Probe Construction We use the following three templates: (1) “when did the band where ENT played first form?”, (2) “who is the spouse of the actor that played in ENT?” and (3) “where is the headquarters of the company that ENT established located?”. We instantiate ENT using information from Wikidata (Vrandečić and Krőtzsch, 2014), choosing challenging distractors. For example, for template 1, the distractor will be a year close to the gold answer, and for template 3, it will be a city in the same country as the gold answer city. This linguistic structure introduces a (restrictive) relative clauses that requires a) Correctly resolving the reference of the noun modified by the relative clause, b) Answering the full question subsequently.

To solve the question, the model must have knowledge of all single-hop encyclopedic facts required for answering it. Thus, we first fine-tune the model on all such facts (e.g., “What company did Bill Gates establish? Microsoft”) from the training and evaluation set, and then fine-tune on multi-hop composition.

Results Results are summarized in Table 10. All models achieve low acc. in this task, and the baseline performs best with a Max of 54%. Language sensitivity of all models is small, and MLM-Baseline performs slightly better (Figure 4B), suggesting that the LMs are unable to resolve compositional questions, but also struggle to learn it with some supervision.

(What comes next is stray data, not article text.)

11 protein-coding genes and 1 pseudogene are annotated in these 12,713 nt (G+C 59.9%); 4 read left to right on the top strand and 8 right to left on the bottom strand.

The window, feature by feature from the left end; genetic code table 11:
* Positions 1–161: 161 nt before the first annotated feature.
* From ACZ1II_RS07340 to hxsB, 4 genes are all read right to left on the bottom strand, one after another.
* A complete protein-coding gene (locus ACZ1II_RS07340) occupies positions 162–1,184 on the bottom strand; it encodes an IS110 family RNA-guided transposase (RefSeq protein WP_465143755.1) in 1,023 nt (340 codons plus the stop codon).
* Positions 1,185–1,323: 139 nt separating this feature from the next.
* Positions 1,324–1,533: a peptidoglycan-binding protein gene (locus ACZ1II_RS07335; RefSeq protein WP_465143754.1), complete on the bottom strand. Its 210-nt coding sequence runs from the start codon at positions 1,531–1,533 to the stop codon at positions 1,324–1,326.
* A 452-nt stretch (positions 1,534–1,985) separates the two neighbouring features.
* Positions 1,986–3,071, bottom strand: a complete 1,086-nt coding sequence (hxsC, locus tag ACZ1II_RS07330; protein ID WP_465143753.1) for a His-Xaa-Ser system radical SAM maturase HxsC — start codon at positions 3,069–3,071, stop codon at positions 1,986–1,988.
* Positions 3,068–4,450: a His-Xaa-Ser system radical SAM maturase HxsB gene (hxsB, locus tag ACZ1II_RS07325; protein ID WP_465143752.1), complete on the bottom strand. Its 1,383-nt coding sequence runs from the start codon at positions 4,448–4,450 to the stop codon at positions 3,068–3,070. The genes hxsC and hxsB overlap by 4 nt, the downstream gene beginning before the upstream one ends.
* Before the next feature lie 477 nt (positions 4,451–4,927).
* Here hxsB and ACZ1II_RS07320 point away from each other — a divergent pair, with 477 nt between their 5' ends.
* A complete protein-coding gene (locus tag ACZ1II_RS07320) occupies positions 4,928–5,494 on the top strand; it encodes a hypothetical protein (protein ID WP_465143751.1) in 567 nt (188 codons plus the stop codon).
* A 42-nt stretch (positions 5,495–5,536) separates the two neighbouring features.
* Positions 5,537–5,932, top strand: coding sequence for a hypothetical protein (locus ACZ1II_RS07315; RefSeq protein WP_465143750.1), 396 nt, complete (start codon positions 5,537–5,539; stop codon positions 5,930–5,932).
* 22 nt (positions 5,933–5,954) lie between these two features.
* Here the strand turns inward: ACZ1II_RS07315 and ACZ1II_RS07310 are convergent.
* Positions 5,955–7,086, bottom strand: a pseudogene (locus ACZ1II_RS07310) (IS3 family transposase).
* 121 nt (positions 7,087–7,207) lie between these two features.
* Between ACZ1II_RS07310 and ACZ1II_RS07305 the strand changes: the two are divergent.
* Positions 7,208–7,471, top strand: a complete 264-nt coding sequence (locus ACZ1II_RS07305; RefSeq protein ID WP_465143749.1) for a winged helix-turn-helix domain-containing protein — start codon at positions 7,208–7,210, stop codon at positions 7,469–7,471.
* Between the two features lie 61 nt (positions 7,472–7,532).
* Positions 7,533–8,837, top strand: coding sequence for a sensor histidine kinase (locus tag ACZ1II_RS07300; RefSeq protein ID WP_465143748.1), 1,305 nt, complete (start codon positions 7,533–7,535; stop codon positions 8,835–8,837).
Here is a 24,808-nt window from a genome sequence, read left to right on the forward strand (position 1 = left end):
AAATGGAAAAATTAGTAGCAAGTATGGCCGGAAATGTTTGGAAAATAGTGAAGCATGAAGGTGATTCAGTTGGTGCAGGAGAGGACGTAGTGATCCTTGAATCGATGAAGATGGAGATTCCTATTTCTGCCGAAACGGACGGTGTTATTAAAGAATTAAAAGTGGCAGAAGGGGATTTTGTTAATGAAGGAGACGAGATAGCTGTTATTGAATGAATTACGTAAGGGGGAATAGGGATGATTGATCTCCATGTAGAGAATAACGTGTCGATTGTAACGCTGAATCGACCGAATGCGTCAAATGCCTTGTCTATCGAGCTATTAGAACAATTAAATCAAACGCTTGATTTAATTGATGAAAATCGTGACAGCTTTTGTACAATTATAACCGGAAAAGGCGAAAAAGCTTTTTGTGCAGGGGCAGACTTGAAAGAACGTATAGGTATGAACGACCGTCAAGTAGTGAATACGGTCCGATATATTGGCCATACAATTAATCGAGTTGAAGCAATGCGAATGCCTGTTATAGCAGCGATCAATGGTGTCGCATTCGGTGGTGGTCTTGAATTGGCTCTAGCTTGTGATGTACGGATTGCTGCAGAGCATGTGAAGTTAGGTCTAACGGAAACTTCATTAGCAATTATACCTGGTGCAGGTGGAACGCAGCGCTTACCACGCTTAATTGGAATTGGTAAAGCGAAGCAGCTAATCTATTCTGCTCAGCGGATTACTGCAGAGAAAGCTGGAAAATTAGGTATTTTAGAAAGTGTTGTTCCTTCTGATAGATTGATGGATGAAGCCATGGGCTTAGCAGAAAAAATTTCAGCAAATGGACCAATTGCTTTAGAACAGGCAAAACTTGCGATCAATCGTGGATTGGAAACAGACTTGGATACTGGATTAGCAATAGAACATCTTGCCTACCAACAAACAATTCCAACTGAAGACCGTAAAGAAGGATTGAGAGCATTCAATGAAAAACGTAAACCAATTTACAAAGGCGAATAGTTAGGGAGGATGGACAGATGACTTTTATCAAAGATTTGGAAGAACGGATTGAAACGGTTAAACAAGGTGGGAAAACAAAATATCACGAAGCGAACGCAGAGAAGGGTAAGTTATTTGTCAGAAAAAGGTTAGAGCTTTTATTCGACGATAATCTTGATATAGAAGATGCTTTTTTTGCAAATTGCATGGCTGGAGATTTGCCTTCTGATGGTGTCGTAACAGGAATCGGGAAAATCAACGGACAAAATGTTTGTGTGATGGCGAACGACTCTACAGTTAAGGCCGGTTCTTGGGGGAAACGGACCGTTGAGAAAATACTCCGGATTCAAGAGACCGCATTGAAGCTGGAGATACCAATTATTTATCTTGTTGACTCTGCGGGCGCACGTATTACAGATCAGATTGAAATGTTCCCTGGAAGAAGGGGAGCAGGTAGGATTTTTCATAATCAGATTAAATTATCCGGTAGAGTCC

Table 10: 
Results for Encyclopedic composition. Accuracy over three answer candidates (random is 33%).
ModelLearnCurveLangSense
WSMaxpertnolang
RoBERTa-L 42 50 
BERT-WWM 47 53 
BERT-L 45 51 
 
BERT-B 43 48 
RoBERTa-B 41 46 
 
ESIM-Baseline 49 54 
ModelLearnCurveLangSense
WSMaxpertnolang
RoBERTa-L 42 50 
BERT-WWM 47 53 
BERT-L 45 51 
 
BERT-B 43 48 
RoBERTa-B 41 46 
 
ESIM-Baseline 49 54 
Figure 4: 

Learning curves in two tasks. For each task, the best performing LM is shown alongside the No Lang. control and baseline model. (A) is the correct answer.

Figure 4: 

Learning curves in two tasks. For each task, the best performing LM is shown alongside the No Lang. control and baseline model. (A) is the correct answer.

Multi-hop Comparison

Multi-hop reasoning can be found in many common structures in natural language. In the phrase “When comparing a 83 year old, a 63 year old and a 56 year old, the [MASK] is oldest” one must find the oldest person, then refer to its ordering: first, second, or third.

Probe Construction We use the template above, treating the ages as arguments, and “first”, “second”, and “third” as answers. Age arguments are in the same ranges as in Age-Compare. Linguistically, the task requires predicting the subject of sentences whose predicate is in a superlative form, where the relevant information is contained in a “when”-clause. The sentence also contains nominal ellipsis, also known as fused-heads (Elazar and Goldberg, 2019).

Results All three possible answers appear in RoBERTa-L’s top-10 zero-shot predictions, indicating that the model sees the answers as viable choices. Although successful in Age-Compare, the performance of RoBERTa-L is poor in this probe (Table 11), With zero-shot acc. that is almost random, WS slightly above random, Max lower than MLM-Baseline (48%), and close to zero language sensitivity. All LMs seem to be learning the task during probing. Although BERT-WWM was able to partially solve the task with a Max of 65% when approaching 4,000 training examples, the models do not appear to show multi-step capability in this task.

Table 11: 
Results for Compositional Comparison. Accuracy over three answer candidates (random is 33%).